My wife and I think about this quote from former First Lady Barbara Bush: “At the end of your life you will never regret not having passed one more test, not winning one more verdict, or not closing one more deal. You will regret time not spent with a husband, a friend, a child or a parent.”

8.) What would you really do? – Let’s say you think you will officially retire when you turn 65. How many years of active work life do you have left? Is it 10 years, 20 years or 35 years? My question for both you and your mate is, knowing how much time you have left, what are you going to do to make those the best years of your life? Do you keep plugging away at what you’re currently doing, or do you consider something else entirely? Do you still live in the same place? Do you still socialize with the same people? Do you still live in the big house with the yard that you need to mow every Saturday? If money were no object, what would you do then? Instead of waiting to win the lottery or making a bundle if your company goes through with the IPO, allow yourself the room to consider how you might make some of those dreams start happening today, even, if only, a little bit at a time.

Read a book together about setting big goals for each other, and together, as a couple.

9.) Goal setting – You and your mate should each write out your short-term and long-term goals. On a piece of paper, write out what you’d like to achieve in the next year, two years, five years, 10, 15, 20, 25, 30, 40, 50 years – and name the year and your age for each increment of time [I’d take issue with that – no one knows and overcomplicates planning]. List all of your goals – career goals, travel goals, family goals, financial goals, etc. Then, take 30 minutes each to share your goals with your spouse, and another 30 minutes for you to carefully listen to your spouse’s goals. It’s important to hear what matters to your loved one and to consider how you can both help each other meet your goals.

10.) Budget for career development – For both you and your mate to lead fulfilling careers, you need to keep learning and growing. Some organizations are very generous in paying for career development opportunities. Others are not. If you work as a solo consultant or you work for an organization that does not pay for career development, than you and your mate should budget for this in your household budget. Items to budget for include: books, seminars, webinars, workshops, career coaching, and education (masters programs, certificate programs).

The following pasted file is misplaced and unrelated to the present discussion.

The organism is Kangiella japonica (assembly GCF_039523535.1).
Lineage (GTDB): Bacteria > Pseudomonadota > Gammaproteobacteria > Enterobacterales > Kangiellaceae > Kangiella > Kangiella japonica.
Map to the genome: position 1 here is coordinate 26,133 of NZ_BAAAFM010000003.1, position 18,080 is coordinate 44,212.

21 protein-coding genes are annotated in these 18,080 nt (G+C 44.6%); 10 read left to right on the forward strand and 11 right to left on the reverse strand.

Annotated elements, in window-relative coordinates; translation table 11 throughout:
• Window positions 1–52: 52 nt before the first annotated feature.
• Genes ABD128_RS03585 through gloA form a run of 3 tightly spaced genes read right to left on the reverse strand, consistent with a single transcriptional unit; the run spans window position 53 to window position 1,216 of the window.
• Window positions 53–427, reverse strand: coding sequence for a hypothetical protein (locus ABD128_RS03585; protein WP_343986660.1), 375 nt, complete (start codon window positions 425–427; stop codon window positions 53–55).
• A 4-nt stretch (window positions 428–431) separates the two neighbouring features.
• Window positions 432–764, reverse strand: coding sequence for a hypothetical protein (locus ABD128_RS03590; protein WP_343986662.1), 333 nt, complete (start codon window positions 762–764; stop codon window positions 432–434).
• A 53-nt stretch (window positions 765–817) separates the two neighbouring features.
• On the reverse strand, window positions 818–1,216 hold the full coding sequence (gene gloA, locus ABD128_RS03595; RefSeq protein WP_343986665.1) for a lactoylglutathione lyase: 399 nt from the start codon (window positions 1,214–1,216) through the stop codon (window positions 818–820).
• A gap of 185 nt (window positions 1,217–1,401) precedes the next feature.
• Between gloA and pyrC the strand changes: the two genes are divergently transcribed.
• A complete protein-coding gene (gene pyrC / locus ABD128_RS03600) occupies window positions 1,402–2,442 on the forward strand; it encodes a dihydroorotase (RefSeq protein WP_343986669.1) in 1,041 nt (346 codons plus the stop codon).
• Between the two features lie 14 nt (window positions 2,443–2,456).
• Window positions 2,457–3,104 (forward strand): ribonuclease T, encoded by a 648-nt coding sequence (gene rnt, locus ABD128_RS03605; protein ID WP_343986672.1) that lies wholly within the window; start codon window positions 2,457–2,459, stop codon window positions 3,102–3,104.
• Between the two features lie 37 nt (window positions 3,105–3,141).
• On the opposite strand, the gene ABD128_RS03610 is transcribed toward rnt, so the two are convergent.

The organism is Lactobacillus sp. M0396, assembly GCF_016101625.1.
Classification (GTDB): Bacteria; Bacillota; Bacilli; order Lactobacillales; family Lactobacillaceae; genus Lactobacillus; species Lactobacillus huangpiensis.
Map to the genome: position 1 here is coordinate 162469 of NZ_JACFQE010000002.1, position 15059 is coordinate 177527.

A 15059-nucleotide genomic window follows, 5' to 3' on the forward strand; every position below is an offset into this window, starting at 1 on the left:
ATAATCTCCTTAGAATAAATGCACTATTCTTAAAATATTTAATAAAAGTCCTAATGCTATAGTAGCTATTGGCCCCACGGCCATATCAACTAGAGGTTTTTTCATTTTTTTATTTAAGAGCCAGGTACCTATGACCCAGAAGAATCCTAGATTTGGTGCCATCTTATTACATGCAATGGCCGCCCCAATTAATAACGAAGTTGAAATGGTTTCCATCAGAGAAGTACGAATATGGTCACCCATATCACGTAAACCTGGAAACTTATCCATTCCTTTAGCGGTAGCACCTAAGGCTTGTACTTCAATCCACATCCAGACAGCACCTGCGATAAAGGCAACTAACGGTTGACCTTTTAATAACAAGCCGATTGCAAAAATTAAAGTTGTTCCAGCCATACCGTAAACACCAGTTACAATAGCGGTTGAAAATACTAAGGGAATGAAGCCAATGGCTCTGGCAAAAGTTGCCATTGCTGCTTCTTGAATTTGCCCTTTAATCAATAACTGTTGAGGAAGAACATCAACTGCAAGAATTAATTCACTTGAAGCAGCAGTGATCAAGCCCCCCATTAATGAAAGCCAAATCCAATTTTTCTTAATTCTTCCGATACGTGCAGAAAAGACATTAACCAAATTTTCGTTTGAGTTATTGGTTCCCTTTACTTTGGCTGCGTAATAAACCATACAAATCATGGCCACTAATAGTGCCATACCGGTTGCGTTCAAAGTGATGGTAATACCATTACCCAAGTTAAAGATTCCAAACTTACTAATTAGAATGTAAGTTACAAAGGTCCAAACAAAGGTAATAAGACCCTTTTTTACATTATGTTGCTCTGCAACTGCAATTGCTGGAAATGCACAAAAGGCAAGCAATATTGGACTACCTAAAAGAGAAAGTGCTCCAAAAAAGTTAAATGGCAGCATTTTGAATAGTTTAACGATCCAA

Important to note: Discussions about money can be loaded for some couples. After all, money is cited as the number one reason that leads to divorce. As a couple, you should have separate discussions about money and if you’re having difficulty talking about it, you should seek help. When you talk about career issues and decisions, focus on just that, with the intent of helping each other realize your career goals and aspirations.

Make room in your family’s budget for career development.

11.) Share your mentoring experiences – I’m a strong advocate of serving as a mentor and seeking the advice of mentors. I also believe that you don’t have to limit yourself to just one mentor – have a team. But don’t stop there – share what you learn from these relationships with your mate, and vice versa. Along these lines, consider seeking out an older or more experienced couple to mentor your career relationship as a couple. The more input you receive and process together as a couple, the more ideas and options you will develop as you think about your careers.

12.) Learn to compromise – Careers rarely follow a straight upward trajectory. There are bumps, curves, nosedives and upswings. At one moment you may be under a huge amount of stress to complete a big project. At another time, your mate might be offered a big opportunity, which may entail moving the family across the country. And still another: you would like to obtain your MBA at night and on weekends while trying to maintain a full-time job. Using your goal setting and values as a framework, practice having conversations about how you would compromise in those situations so when they do come up, you’re more prepared to steer clear of conflict.

Managing Careers and Relationships is Hard Work

Managing your career and personal brand is hard work. It’s complex and it can be outright frustrating, which can lead to many moments of conflict between you and your spouse.

But, it can be incredibly rewarding, and thrilling, too, especially when you feel like you’re doing what you’re meant to be doing in the world – together!

Bringing your mate more fully into the picture can help both of you realize your potential more fully while, at the same time, reducing your risks to the ups and downs of our ever-changing economy.

Stephen Dupont, APR, is VP of Public Relations and Branded Content for Pocket Hercules (, a creative brand powerhouse based in Minneapolis. Contact Stephen Dupont at [email protected] or visit his blog at

© Stephen Dupont, 2018

Written by Stephen Dupont

Stephen Dupont, APR, Fellow PRSA, is vice president of public relations and branded content at Pocket Hercules, a Minneapolis branding and creative firm. He blogs at